Backstories To The Bryant & May Books No.6

Bryant and May

B&M Splash

The Casebook of Bryant & May (Graphic Novel)

This book contains two illustrated untold cases for Bryant & May, which take them through the streets of London in search of the Soho Devil, and up the Telecom Tower to search for a severed hand. I worked with Keith Page, the brilliant artist of Commando Comics, to recreate Bryant & May as illustrations.

I have a great affection for British comics, the strange periodicals that were the exact opposite of their American counterparts (although I loved those too). Delivered along with the adult papers, they were surreal, informative, downright peculiar, and produced by British artists with recognisable styles. My idea was the recreate the experience of reading one, and Mr Page kindly supported me in this, producing some astonishing artwork for the project. We decided to take a different approach to the material, making the stories more fantastical and peppering them with famous faces from old films.

Mr Page drew all of the streets and buildings featured in the book with superb accuracy, and caught much of the flavour of the novels. Some readers said upon seeing the detectives that this wasn’t how they imagined them; that is to be expected.

But I think we produced a rare and beautiful artefact. We know what happens to such artefacts, though – they remain rare. No matter; we did it to please those who appreciate such things, and ourselves. If you have a copy, hang onto it – there will probably never be another.

 

The Bleeding Heart

The PCU’s latest case involves a teenager who sees a dead man rising from his grave in a London park, and hears him speak. The next night, he’s killed in a hit and run accident. Stranger still, in the minutes between when he is last seen alive and found dead on the pavement, someone has changed the boy’s shirt.

But Arthur Bryant is sent off to find out how someone could have stolen the ravens from the Tower of London. It appears that all seven birds have been snatched from one of the most secure buildings in the city. And legend says that when the ravens leave, the nation falls.

The PCU uncovers a group of latter-day bodysnatchers, visits a strange funeral home and goes to Bleeding Heart Yard, where a gruesome London legend involving a heart pierced with arrows seems connected to the crime…

The story grew out of its locations, a small park and the eponymous yard nearby which houses a very nice restaurant. The legend of the Bleeding Heart is mentioned by Dickens and others, and of course Dickens is strongly associated with the areas of Clerkenwell and Farringdon –  there are a wealth of literary connections to explore in the neighbourhood.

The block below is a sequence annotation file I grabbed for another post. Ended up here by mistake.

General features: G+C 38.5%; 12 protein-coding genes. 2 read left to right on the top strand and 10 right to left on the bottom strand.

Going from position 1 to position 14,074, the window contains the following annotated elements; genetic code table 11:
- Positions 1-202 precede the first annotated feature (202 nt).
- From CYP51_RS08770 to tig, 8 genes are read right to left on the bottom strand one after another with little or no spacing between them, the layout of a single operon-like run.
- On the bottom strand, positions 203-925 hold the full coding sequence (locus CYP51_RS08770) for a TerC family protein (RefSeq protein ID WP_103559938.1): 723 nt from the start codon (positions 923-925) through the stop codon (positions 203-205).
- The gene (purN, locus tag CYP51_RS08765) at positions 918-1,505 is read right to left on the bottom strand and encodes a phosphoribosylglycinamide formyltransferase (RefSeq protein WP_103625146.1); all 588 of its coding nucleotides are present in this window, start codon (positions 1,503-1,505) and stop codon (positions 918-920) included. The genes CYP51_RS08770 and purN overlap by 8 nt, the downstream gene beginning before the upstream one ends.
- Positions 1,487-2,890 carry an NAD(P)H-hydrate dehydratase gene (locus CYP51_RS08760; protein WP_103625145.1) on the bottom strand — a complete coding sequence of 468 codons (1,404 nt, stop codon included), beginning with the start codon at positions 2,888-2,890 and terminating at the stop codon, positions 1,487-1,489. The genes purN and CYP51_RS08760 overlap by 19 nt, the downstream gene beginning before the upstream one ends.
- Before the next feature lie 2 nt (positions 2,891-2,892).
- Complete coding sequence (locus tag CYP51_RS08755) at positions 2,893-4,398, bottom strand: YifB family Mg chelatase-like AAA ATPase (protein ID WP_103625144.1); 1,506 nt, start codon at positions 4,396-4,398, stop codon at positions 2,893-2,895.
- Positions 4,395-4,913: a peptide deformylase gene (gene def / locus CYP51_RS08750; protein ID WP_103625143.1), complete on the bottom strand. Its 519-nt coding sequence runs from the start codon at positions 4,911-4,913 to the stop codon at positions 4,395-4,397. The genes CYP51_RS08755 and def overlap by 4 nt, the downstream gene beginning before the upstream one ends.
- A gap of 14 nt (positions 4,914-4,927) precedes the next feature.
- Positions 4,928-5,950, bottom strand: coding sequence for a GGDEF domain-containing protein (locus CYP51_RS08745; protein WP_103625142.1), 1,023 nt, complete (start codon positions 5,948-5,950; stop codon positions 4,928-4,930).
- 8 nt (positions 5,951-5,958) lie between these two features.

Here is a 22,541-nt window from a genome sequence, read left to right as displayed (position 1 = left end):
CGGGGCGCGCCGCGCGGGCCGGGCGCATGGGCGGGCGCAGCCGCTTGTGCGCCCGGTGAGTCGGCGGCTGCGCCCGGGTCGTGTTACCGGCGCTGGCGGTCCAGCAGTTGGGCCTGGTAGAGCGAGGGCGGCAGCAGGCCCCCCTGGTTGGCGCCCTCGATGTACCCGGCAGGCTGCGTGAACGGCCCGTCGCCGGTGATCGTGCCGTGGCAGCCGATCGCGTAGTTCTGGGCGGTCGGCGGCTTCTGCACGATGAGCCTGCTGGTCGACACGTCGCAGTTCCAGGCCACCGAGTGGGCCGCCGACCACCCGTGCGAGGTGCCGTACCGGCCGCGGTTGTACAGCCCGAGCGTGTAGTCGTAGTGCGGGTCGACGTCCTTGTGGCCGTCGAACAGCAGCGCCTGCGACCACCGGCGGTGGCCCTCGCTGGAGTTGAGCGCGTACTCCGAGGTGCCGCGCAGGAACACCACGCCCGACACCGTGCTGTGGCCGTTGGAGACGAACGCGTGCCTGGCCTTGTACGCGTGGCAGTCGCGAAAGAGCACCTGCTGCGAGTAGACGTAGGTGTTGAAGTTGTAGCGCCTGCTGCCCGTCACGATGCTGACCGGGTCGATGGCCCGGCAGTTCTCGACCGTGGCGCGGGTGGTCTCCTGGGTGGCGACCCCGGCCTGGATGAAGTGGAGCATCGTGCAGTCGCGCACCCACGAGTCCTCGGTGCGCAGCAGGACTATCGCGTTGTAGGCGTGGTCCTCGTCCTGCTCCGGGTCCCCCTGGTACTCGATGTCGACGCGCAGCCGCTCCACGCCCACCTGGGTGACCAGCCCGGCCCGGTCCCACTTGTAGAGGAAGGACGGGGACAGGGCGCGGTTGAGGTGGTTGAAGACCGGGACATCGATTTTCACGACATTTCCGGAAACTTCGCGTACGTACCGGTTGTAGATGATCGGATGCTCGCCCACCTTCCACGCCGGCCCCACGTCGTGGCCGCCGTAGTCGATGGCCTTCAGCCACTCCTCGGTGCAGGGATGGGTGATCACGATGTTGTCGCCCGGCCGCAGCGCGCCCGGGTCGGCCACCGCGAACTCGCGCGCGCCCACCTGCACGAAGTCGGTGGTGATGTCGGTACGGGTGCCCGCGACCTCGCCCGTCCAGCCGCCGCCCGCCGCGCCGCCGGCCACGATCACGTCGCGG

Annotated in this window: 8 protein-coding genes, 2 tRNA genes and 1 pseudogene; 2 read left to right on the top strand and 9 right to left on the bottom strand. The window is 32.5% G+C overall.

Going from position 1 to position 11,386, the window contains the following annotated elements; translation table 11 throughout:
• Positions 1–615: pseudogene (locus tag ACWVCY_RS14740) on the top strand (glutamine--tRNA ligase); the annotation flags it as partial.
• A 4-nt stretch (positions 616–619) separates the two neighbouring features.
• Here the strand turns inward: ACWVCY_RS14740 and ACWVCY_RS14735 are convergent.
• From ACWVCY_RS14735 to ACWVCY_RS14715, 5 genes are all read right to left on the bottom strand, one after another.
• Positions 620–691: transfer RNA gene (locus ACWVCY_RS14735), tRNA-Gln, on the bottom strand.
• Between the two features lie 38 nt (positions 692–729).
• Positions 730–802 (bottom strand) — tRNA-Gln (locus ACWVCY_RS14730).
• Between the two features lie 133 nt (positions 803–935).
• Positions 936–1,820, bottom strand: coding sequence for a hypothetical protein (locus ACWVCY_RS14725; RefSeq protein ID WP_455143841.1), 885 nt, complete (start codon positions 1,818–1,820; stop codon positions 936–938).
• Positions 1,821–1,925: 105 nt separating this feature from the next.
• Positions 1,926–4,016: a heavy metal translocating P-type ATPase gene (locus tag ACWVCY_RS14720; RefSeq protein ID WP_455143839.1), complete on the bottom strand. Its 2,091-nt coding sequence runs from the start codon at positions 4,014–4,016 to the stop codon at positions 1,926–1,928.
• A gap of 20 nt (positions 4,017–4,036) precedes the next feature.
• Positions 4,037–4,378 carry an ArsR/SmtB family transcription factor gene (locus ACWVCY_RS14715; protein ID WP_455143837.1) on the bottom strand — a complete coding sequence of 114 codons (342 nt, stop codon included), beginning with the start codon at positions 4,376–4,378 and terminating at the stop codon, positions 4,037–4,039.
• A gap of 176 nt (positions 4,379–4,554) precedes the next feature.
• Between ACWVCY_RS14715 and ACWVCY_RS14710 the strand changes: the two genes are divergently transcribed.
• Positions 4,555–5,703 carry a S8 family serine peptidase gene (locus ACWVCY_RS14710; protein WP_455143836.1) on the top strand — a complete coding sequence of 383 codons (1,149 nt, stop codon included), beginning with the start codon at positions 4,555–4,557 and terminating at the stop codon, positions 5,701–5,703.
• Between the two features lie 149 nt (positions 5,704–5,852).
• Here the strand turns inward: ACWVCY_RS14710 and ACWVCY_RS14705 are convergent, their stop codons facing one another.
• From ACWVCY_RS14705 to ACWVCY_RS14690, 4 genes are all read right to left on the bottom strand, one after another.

Often the tiniest London parks have gravestones in them that go unnoticed. I grew up thinking that gravestones were something to have a picnic on, there were so many of them in the parks near our home. Add that fact to the city’s true history of body-snatching, and the undertakers that buried Nelson in Red Lion Street, and you have a really creepy case for Bryant & May.

I do not quite understand how Christopher Fowler gets away with it. His series is witty, charming, intelligent, wonderfully atmospheric and enthusiastically plotted.’ – The Times

5 comments on “Backstories To The Bryant & May Books No.6”

  1. K Page says:

    Mr Page, currently wading through the mud of WW1 for weeks on end, really enjoyed working on it.

  2. Matt says:

    I thought the case book was fantastic really loved the stories and the artwork was a really fabulous visualisation of the work of B&M.

    The bleeding heart was one of those books that made you feel you were on the street with the team, loved the opening chapters that just left you wanting to find out more.

  3. Peter Arcane says:

    Just got myself up-to-date by finishing The Bleeding Heart – thoroughly enjoyable, thank you.

  4. Wayne says:

    Loved both these B&M books. Thanks for posting the notes about them. I have just pre-ordered The Burning Man roll on April 2015! Oh and then of course what will happen after that? No more B&M to get me through through the year, nothing to look forward to? Surly not, hope there is always hope, you could always do the short story collection or maybe even just introduce them into future novels as you did in the past with Soho Black etc…..

    Long live B&M.

  5. m says:

    I wish I’d started on the Bleeding Heart when I was in London as I was near to so many of the locations. I did at least make sure to see Mornington Crescent station. I just finished the book and am realizing how reluctant I am to see them go.

Comments are closed.